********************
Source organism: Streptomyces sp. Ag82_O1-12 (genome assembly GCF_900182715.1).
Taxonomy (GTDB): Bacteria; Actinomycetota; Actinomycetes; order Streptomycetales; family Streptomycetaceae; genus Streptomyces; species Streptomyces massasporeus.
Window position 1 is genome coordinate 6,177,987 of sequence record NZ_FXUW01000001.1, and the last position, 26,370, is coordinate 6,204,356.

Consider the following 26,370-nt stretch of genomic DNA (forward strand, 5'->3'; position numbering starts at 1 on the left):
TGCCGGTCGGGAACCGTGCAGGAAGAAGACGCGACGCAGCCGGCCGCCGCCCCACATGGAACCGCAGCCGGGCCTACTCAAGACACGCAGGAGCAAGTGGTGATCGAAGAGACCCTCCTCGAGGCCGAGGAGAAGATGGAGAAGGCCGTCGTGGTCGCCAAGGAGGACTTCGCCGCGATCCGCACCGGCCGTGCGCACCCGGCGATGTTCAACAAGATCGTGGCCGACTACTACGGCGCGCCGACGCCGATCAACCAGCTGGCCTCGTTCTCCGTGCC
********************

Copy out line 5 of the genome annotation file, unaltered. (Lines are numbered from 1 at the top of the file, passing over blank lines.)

TGCCGGTCGGGAACCGTGCAGGAAGAAGACGCGACGCAGCCGGCCGCCGCCCCACATGGAACCGCAGCCGGGCCTACTCAAGACACGCAGGAGCAAGTGGTGATCGAAGAGACCCTCCTCGAGGCCGAGGAGAAGATGGAGAAGGCCGTCGTGGTCGCCAAGGAGGACTTCGCCGCGATCCGCACCGGCCGTGCGCACCCGGCGATGTTCAACAAGATCGTGGCCGACTACTACGGCGCGCCGACGCCGATCAACCAGCTGGCCTCGTTCTCCGTGCC